Leaders in today’s cut throat world of corporate industry face an enormous challenge. In the midst of achieving the organisation’s goals and pursuing profits, how do leaders build teamwork, motivate their subordinates, convey their sometimes demanding managerial concerns and reduce stress in a way that produces positivity and productivity? Is it possible to be serious at work without actually being serious at work? To answer this question, this essay will look at research surrounding leadership characteristics and investigate how humour can practically have an impact on leadership effectiveness.
How do we define humour? Humour is a verbal or nonverbal activity eliciting a positive cognitive or affective response from listeners and must be connected to context in order to be truly funny. The definition includes puns, jokes, stories, anecdotes, physical actions etc (Meyer, 1990). According to Sarros and Barker (2003), humour is the ability to invoke laughter or see the funny side of a painful predicament. In their study of Australian managers, Sarros and Barker (2003) established that the character attribute of humour was rated the second highest behind integrity.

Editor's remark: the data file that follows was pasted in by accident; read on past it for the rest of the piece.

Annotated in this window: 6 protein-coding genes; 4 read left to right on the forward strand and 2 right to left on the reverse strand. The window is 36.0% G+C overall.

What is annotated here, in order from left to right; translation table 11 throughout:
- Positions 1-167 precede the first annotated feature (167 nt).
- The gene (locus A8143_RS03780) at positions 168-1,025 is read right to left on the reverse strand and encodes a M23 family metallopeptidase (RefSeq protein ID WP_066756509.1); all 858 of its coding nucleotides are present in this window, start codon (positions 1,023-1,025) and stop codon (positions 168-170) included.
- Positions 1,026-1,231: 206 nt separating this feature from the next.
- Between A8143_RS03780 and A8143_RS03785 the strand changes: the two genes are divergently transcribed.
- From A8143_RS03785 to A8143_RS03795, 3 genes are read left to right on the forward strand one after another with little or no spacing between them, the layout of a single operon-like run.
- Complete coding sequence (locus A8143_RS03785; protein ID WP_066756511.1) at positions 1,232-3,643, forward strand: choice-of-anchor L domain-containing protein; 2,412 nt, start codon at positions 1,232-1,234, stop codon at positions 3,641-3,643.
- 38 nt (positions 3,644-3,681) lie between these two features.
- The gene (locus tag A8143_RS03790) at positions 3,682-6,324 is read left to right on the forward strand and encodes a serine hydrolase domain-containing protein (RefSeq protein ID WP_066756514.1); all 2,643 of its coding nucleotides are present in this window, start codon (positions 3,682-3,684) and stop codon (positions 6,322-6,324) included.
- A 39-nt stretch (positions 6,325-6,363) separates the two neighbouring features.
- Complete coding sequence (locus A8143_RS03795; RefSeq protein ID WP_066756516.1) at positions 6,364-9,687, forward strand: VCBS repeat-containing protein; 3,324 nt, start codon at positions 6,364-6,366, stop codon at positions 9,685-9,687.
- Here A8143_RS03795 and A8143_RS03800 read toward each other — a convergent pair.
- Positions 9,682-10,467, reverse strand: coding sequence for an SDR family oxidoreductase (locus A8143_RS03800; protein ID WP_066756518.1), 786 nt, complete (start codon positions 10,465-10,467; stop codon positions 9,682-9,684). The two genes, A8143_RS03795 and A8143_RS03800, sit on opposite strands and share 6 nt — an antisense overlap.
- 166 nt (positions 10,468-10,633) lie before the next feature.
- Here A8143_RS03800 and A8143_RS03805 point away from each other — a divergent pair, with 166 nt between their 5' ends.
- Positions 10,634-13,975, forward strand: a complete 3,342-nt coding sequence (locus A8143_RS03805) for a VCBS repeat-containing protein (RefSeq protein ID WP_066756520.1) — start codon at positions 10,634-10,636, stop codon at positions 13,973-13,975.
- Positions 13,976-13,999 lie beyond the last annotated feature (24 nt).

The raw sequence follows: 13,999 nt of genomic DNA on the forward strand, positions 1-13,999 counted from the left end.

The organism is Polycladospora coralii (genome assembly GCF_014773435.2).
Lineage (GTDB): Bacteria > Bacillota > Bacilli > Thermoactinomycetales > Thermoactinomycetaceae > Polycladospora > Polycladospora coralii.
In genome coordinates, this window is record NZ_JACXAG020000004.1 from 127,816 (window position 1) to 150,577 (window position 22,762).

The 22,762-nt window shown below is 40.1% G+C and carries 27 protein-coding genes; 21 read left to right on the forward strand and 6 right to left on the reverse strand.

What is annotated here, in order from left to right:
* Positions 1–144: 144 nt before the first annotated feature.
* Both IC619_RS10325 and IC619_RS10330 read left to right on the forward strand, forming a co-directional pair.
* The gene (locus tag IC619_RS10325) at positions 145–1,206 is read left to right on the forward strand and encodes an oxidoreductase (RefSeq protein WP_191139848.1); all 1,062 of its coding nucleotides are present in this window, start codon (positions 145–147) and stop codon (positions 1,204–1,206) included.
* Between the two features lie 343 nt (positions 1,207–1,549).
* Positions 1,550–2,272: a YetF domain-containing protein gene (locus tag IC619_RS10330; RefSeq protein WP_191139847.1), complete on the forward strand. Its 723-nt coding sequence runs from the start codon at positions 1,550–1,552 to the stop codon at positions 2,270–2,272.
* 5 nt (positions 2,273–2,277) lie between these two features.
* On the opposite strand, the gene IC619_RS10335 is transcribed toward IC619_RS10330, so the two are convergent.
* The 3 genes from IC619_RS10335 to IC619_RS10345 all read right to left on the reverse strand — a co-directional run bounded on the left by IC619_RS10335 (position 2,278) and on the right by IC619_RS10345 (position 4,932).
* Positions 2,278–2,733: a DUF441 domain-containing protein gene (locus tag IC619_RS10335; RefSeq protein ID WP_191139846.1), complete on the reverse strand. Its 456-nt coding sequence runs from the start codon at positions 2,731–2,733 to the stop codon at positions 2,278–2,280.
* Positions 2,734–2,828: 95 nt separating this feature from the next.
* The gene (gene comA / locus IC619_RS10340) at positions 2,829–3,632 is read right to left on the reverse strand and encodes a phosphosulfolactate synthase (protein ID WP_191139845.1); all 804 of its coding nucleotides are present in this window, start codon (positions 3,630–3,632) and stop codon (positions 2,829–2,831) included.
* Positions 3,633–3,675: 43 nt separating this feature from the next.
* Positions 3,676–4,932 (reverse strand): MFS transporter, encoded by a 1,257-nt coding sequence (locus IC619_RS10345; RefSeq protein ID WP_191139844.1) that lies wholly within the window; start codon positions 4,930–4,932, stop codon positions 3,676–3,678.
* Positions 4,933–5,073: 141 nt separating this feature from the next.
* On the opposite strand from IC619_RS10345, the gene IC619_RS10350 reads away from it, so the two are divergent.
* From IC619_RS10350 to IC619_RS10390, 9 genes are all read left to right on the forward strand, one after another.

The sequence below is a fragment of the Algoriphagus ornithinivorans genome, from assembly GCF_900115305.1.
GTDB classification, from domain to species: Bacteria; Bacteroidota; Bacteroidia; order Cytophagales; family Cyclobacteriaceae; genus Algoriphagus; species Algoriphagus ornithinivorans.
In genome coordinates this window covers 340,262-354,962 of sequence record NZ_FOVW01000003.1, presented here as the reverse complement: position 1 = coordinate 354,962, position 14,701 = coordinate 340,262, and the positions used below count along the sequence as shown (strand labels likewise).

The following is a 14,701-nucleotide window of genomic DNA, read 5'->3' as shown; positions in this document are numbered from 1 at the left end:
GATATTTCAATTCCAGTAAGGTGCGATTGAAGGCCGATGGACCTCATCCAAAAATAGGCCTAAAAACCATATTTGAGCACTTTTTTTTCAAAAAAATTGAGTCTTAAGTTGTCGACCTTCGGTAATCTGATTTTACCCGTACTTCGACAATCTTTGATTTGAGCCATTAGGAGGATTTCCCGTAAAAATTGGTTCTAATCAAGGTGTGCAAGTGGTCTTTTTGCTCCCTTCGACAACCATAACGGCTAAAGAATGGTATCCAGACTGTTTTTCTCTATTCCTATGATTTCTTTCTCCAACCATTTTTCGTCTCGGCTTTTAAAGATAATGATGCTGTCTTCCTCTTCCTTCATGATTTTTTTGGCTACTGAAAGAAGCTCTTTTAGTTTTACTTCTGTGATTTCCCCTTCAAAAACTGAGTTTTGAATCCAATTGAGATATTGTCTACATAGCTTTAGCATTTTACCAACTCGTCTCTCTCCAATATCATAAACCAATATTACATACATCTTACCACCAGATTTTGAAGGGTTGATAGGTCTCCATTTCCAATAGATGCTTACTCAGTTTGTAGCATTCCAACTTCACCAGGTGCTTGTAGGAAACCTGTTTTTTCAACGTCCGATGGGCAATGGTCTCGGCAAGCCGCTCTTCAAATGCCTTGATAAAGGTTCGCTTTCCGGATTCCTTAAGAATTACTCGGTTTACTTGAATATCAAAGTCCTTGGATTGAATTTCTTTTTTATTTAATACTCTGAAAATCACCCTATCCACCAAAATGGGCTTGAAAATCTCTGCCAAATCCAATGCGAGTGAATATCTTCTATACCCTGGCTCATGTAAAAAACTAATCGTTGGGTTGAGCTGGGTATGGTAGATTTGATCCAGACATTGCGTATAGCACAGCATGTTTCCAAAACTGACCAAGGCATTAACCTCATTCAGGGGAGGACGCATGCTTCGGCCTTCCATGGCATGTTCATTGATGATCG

Humour may seem an unlikely component for a leader, however Barker and Coy (2003) also recognised the importance of humour. They identified seven virtues by which Australian executives could be identified and humour was included. Eckert and Vehar (2000) state: “It’s possible to do serious work without being serious. In fact, it’s actually counterproductive to do it any other way. Research on environments that foster innovation shows that playfulness and humour are critically supportive elements. We can be serious about what we’re doing without taking ourselves seriously, and we must. With humour in the workplace being established as a component for effective leadership, the way in which it is used needs to be looked at. According to Anderson (2011), humour is best when it is used deliberately, and advises it to be planned but flow naturally according to one’s personality. There are many opportunities for humor to be used. While the telling of a joke is a good starting point, humour that uplifts is much more positive and this can occur during speeches, within memos or even at the conclusion of an email (Avolia et al 1999).